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Showing content with the highest reputation on 08/07/2019 in all areas

  1. 4 points
    Another set of sweepers
  2. 3 points
    Beautiful places to ride. Was there 2 months ago. Trinity Lake below.
  3. 3 points
    The important thing is finding something that works for you and sticking with it, the internet can give you thousands of different ideas and opinions and even possibly make you start to doubt your decisions. Go with what you know. To be fair though, I'm with everyone else on here that has chimed in, I have NEVER heard of anyone actually using 42psi in the rear, and definitely not in the front. But like I said, if it works for you and the bike isn't behaving oddly because of it, don't change from what works for YOU.
  4. 2 points
    So after seeking the opinion of others and experience of the stock screen for the last 600 miles from new, (not good!) I have opted for the Puig Touring screen based on my previous experience of one of their screens (on a Honda) and the quality. So far it I would say it has transformed my rider experience for the better. No real pressure on my upper body any more and a lot quieter on my helmet depending on the height adjustment of the screen, as a 6 ft rider I am delighted.!
  5. 2 points
    FJR’s recommended pressure is 39 psi Front, so 42 isn’t too unreasonable. Others that come to mind are ST1300s, GL1800 wings and Hayabusas. (39-42psi range). Like Betoney said, use what works for you. However, I WOULD NOT recommend exceeding the maximum psi listed on the sidewall of the tire! common theme of all those bikes? Heavy bikes that may “push” a bit while cornering. IMHO..... -Skip
  6. 2 points
    This was my favorite place today. I'm on the road , in the RV, .and always looking for a good ride wherever I land. Today it was Minnesota 1 from the coast to Ely. Excellent to brand new road surfaces, extremely light traffic and 80 degree temperatures. The total ride was 245 miles to reach about 90 miles (45 miles one way) of perfect sweepers. All in all a great day
  7. 2 points
    As the celebrated but risque American film-star Mae West said "is that a bent key in your pocket or are you just pleased to see me?"
  8. 1 point
    The first time I ever rode up there I was heading up toward the summit and encountered a logging truck coming down... completely took me by surprise. I don’t know how they make it through some of those tight curves.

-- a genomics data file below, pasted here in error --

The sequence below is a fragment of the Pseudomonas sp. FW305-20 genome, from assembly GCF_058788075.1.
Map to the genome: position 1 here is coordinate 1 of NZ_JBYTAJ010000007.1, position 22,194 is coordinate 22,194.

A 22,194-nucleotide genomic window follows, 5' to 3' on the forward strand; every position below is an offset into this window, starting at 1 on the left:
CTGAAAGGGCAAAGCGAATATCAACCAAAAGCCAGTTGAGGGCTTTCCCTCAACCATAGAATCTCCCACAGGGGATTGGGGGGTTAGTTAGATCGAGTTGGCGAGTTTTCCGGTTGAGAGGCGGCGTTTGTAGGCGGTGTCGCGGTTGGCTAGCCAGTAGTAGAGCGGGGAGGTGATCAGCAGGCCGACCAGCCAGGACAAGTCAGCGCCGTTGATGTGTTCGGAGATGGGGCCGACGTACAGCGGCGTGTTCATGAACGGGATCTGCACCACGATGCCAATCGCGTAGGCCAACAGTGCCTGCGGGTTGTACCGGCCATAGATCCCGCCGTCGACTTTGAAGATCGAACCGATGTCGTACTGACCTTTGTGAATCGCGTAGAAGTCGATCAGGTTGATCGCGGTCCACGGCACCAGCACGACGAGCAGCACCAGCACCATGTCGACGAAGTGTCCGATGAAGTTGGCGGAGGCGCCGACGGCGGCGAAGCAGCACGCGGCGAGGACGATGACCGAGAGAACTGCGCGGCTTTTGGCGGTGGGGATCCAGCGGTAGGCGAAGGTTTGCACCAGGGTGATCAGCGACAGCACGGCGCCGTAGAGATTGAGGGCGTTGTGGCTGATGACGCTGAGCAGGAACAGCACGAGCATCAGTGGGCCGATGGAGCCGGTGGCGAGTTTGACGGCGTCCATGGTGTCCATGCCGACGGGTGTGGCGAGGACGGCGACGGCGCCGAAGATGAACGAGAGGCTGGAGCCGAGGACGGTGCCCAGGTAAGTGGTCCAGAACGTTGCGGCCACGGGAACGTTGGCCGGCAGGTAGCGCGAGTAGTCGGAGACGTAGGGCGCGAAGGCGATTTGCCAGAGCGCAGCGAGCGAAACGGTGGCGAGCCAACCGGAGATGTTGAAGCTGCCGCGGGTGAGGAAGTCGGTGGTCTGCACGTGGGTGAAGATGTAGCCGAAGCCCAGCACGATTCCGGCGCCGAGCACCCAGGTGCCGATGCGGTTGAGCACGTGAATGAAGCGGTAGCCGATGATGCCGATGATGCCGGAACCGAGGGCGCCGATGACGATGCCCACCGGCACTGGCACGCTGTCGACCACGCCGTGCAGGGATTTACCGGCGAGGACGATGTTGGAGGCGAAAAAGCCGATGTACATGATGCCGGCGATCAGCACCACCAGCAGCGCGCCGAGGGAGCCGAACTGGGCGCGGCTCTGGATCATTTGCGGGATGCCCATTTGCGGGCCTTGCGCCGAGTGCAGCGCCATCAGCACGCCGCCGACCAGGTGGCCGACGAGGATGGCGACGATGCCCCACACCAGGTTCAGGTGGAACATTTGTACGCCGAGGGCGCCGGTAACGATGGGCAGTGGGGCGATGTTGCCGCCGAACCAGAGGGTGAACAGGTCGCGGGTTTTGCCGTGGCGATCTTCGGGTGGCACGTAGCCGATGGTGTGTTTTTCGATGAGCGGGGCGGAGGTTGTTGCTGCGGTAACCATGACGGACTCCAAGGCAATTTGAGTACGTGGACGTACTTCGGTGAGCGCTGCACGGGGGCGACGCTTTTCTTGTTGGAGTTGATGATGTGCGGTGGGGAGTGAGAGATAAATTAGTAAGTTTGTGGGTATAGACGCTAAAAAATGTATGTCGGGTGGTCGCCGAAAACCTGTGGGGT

9. 1 point
    Piston kit, 8.5 springs, oil. Razor R.
  10. 1 point
    Not too fixated on the manual's numbers nor the marks next to the sight glass. For all my Yamahas I usually dump in 20% less than what manual calls for, filling till the sight glass is about 75%. Bring it up to temp, shut off, wait for settle, top off till there's just a sliver in the sight glass. It's kept anything from coming out the breather and kept the level light happy.
  11. 1 point
    We were just up there about 6 weeks ago, a lovely morning ride out of Redding. Yes, what a fantastic road!
  12. 1 point
    I'm not sure, when I do my giant chicken impression I can see bicep. When the moroon loosened my right mirror I got home looking at my glove.
  13. 1 point
    39 must be something new. My FJR o.m has the typical 36/36 and 36/42 recommendation based on loading. I run 36-40 cold in the FJR depending upon the tire's carcass stiffness. I would never recommend anybody start with max pressure from the sidewall but if it's there in writing then you know it's within design parameters and will have some flex. Due to the varied experience of forum readers my suggestion is always start with the manual's recommendation (which is conservative) and experiment +/- in small increments, measure cold vs operating, learn to read tires, find what works for you. '05 FJR OM:
  14. 1 point
    Yes, but only when it is closed. 😁
  15. 1 point
    @roadrash83 - No clearance issues at all. Check out this post and vid from @Husqy on the Soundbomb mini
  16. 1 point
  17. 1 point
    Yes I was referring to the Denali Soundbomb mini. It's super easy to install (approx 2 mins). Literally, just requires you to unscrew the OEM horn, unplug the 2 wires, replug the wires into the Denali and screw the horn on the bracket. In terms of volume I would say it is NOT significantly louder than the OEM one but is much deeper so it means other road users hear it a lot better. Cars wouldn't bat an eyelid when I used to beep the horn but always turn to look with the Denali